Our memory has not failed us. There was a time in our country’s history when those who expressed opinions about the style of governance or about the policies of the government of the day were hounded into detention by security operatives, purportedly acting on orders from above. That was the era of Military dictatorship.
With the return of democracy in 1999, that painful chapter of our history was deemed to have been closed. Sadly, we seem to be returning to those dark days of our recent past going by what happened in Jos, the Plateau State capital, penultimate week.
The attempted arrest of an influential Pastor and the General Overseer of the Evangelical Outreach Ministries International, Prophet Isa El-Buba by operatives of the Department of State Service(DSS) did not only raise tension in Jos but reminded of the era of impunity when contrary opinion was met with full force by the successive military regimes.
What was Rev. El-Buba’s offence?
The fiery Cleric was said to have made statements calling on eligible citizens to get their permanent voters cards and be ready to “vote out wickedness”.
But for the youths numbering over 100 who thronged the scene of his attempted arrest at Kassim Ibrahim Street, Jos in solidarity, he would have been whisked away. And Jos would have perhaps erupted in another orgy of region-induced violence. Thank God, the arrest was foiled.
We condemn the over-zealousness of the DSS in this matter as the attempted arrest was ill-timed and capable of sending wrong signals to the people.
The DSS operatives ought to have been more circumspect taking into cognizance the recent history of Plateau which is replete with ethno-religious tensions and violence. The arrest of Pastor El-Buba would have most likely set the stage for an avoidable crisis.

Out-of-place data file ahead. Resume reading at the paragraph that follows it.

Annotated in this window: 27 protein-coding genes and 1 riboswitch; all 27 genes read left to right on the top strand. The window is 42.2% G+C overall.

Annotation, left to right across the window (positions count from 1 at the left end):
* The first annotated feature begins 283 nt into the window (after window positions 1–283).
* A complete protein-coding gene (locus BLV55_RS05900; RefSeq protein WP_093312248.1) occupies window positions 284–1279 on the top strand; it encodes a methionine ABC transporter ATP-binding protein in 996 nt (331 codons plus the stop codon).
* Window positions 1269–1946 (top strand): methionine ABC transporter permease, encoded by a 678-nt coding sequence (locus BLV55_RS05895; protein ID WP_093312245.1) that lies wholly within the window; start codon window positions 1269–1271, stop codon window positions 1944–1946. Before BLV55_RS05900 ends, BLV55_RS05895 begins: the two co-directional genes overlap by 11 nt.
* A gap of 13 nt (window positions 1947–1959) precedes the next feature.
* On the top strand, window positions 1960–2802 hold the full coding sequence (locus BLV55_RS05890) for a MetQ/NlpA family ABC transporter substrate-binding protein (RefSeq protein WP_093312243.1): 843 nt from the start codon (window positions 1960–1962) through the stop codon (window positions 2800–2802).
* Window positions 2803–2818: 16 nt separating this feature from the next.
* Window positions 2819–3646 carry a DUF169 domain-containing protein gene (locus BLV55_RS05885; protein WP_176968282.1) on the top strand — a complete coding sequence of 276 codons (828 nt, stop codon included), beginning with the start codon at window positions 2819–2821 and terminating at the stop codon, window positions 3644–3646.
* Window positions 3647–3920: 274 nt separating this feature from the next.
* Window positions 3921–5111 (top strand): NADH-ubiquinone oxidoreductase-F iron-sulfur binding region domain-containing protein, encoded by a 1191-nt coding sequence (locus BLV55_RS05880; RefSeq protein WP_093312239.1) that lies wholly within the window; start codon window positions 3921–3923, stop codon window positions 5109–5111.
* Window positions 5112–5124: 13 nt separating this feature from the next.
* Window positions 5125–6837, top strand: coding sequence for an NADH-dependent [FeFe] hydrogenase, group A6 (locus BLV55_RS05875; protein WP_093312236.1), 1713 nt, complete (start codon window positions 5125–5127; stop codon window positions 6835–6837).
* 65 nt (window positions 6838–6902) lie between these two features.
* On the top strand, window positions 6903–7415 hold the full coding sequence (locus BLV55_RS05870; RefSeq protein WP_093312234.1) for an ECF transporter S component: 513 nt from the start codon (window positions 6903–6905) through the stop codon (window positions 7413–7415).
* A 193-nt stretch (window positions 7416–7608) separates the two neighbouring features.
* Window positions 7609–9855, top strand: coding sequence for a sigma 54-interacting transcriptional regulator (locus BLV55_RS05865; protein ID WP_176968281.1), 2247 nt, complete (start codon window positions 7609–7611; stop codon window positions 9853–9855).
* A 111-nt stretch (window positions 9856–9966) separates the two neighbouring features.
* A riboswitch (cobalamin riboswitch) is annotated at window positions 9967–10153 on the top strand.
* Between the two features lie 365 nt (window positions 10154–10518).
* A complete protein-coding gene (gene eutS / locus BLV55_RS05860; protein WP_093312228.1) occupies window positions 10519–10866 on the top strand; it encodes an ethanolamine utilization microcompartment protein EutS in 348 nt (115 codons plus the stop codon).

The DSS and other security agencies must understand that democracy can only thrive when there is accommodation for differing opinion.
The Clergy, Media, human rights activists, students, the academia, labour leaders and all such interest groups must be allowed to enjoy their constitutional rights of the freedom to hold and express opinion.
We must add that it amounts to double standards when top government officials who make inflammatory comments capable of undermining the peace and security of the nation are never sanctioned while critics are threatened with arrests as the case with Rev. El-Buba
One of such officials is the Minister of Defence, Mansur Dan-Ali, who last weekend in a Television progarmme made highly inflammatory comments about the recent killings in Benue, Taraba, and other parts of the country blaming the barbaric actions on the enactment of the Anti-open Grazing Laws in operation in those states.
The Minister’s comments which tended to justify the killings no doubt touched on the sensibilities of the communities which have suffered this senseless blood-letting.
Unfortunately, the Minister has not been sanctioned and there is no likelihood he will ever be reprimanded!
In conclusion, we urge security agencies to restrain from targeting critics for arrest. Nothing should be done to stifle the constitutional rights of citizens to comment about the state of affairs in the nation, including how they are governed.
The Buhari administration must accept the fact that as a product of democracy, it cannot be above criticism which is an essential element of democracy.